And before anyone disagrees, homo also means human (as in homo sapien). Other examples where homo means same are homonym (words with the same sound), homogenous (all of the same or similar nature).

Graeme

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Dear Aaron and the rest of the crew,

Homophobia or anti-gay? I see the distinction you're raising, but in practice, the two words mean about the same thing. Yes, there's maybe a better chance for someone who simply hasn't been around gay people or who hasn't examined what he or she has been taught, to rethink their beliefs, to become gay-friendly. We can sure hope for that.

Of course you didn't mean anything bad by commenting on generational differences. How could our views of the world help but be different?

If only a GSA had been "allowed" when I was in high school. I didn't know anywhere to turn with my questions or ask for support for me or my friends, and I had no idea if any of my friends were gay, although I thought one was. I was pretty sure I was gay, but couldn't admit it, even to myself. -- One of the biggest things I've learned is how sadly common experiences like mine still are among teens and adults. -- So "The Mail Crew" would've been a godsend.

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Yes! Well, to some extent, it can be hard to see much change, sometimes. But whether we're out or closeted or gay-friendly, that's familiar too.

Um, I'm kind of over-focused on my own situation, partly from being in the closet so long, I think, and now eager to be out more quickly than I am going.

You may have noticed a tendency toward first-person stuff in my posts. :grin: Gonna work some on that.

Also, there are many people out there who dealt more successfully than anyone might expect with some very bad circumstances, much different than mine.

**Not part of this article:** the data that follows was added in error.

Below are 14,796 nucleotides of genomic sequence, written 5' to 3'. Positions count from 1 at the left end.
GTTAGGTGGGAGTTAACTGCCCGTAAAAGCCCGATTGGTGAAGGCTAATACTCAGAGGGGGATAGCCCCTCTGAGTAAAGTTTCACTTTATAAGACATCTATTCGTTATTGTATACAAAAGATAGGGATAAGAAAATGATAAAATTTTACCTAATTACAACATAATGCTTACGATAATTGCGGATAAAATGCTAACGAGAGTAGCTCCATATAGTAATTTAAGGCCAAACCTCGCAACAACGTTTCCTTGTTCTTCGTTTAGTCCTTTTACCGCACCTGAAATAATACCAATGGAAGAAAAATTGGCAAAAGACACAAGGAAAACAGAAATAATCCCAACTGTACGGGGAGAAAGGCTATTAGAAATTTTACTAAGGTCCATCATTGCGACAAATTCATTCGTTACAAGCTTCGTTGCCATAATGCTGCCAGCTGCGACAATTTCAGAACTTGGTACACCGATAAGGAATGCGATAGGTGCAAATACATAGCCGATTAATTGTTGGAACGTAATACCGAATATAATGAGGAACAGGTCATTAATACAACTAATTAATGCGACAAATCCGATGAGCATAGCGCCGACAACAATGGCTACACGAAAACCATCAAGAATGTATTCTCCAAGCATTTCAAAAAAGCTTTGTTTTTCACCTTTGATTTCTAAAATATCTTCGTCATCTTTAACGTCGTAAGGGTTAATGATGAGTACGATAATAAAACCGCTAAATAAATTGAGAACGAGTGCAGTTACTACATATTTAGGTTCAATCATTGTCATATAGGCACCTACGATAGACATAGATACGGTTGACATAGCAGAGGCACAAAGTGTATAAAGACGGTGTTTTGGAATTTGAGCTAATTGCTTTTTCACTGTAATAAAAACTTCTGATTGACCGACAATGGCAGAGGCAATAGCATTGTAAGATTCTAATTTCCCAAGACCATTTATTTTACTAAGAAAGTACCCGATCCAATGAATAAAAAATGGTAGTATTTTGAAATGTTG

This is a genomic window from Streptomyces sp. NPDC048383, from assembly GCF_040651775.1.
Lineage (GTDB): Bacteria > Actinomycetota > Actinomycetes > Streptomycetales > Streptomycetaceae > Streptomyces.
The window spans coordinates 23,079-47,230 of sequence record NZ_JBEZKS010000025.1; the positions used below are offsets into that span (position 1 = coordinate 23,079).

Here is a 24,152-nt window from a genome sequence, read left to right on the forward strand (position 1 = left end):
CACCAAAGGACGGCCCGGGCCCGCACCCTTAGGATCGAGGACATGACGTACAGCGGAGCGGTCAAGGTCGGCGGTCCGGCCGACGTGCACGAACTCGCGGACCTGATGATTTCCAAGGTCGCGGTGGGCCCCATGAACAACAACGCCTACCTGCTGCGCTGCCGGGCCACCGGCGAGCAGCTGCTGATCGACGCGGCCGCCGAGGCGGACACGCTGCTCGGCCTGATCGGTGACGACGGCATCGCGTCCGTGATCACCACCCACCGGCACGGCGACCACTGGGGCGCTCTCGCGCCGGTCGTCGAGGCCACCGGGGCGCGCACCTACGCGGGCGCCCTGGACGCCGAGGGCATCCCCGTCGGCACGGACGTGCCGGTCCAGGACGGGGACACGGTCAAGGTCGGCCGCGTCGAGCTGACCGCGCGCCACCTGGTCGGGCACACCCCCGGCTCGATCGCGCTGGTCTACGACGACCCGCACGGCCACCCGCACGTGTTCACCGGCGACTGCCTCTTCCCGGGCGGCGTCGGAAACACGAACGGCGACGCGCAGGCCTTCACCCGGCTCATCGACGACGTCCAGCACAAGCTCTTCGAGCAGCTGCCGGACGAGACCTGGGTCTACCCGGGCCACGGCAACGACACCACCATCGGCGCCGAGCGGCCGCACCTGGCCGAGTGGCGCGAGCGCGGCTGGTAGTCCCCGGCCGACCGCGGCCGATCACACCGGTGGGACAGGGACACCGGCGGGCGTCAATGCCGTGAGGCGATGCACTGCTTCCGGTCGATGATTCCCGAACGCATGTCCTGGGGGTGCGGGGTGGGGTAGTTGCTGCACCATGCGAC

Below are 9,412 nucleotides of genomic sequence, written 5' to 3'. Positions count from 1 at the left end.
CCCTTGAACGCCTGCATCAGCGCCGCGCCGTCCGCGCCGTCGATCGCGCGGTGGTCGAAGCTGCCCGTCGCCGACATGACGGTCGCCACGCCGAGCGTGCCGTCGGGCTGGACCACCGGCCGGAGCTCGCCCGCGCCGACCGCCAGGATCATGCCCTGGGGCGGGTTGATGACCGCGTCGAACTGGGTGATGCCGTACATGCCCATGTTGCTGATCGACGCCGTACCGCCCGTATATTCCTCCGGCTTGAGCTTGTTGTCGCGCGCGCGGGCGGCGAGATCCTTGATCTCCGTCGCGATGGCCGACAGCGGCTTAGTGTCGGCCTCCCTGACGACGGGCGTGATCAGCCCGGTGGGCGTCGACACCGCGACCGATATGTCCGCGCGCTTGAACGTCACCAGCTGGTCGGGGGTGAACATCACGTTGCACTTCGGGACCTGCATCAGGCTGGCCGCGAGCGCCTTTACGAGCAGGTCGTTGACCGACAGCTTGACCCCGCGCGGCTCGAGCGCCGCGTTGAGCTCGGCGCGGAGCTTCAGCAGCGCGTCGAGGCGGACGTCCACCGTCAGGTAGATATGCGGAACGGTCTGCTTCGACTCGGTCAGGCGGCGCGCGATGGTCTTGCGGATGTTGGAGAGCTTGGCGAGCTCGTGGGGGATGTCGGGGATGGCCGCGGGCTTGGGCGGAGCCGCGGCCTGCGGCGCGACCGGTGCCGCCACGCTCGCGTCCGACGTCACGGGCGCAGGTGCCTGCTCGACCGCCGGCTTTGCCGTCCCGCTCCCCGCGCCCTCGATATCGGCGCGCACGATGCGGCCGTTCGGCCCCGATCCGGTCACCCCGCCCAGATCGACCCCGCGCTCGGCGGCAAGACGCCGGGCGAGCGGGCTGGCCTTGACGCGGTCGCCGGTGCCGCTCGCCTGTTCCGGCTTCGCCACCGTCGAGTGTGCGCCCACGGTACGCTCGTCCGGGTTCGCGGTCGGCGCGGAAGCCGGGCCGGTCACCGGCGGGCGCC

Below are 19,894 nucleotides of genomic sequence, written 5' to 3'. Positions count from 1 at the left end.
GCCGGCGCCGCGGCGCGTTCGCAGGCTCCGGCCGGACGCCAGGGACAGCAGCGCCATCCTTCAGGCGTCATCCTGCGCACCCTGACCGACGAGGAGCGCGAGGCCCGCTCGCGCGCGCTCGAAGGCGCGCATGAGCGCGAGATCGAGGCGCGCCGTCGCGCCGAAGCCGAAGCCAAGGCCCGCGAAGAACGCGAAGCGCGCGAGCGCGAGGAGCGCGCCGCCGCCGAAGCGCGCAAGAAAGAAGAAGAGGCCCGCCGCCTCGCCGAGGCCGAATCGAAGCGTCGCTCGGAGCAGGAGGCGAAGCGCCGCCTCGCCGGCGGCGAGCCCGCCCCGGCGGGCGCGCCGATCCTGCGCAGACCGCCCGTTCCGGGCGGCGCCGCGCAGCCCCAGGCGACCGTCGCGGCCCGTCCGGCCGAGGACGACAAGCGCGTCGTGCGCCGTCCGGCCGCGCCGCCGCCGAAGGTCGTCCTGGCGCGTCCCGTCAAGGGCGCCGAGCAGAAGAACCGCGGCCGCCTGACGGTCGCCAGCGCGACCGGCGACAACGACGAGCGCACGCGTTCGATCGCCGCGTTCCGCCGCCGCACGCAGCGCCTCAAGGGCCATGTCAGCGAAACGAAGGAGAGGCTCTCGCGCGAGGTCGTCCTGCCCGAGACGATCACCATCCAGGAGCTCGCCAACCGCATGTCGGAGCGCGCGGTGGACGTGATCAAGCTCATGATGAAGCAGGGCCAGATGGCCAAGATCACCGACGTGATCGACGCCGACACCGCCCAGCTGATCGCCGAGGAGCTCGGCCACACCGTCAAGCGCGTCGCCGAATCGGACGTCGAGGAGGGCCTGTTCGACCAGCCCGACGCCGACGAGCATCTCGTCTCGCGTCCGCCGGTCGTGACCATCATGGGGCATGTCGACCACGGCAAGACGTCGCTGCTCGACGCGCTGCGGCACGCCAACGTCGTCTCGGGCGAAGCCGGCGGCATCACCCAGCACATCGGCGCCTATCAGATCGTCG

And finally, there are many people who were supported by their friends or families, in coming out, early or late. -- That is wonderful.

I have been *hugely* surprised and grateful to find that some friends are greater, truer friends than I had any idea they were. That will be really needed when I come out further, since some of my extended family will *not* accept it, and I don't know quite what their response will be.

Er, I just wandered completely off-topic. Sorry.

Ahem. The original thread topic was New Brother, including, but not limited to, David's POV as the non-gay narrator, and how that affects readers.

We now return you to this thread, already in progress.... We apologize for the tangent. (And we'll try not to pun on cute acute angles or obtuse posters, perhaps such as this announcer.... Hey, who turned off my mic? Ow!)

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Just finished 7 & 8. Wow. Very impressed with the ending of 8. Moving. Well done. Yay.

-- wbms

Thanks! You can see why that's MailCrew's favourite chapter. It's probably mine too, though that's harder for me to pick as there are a number of other scenes that I'm proud of, too.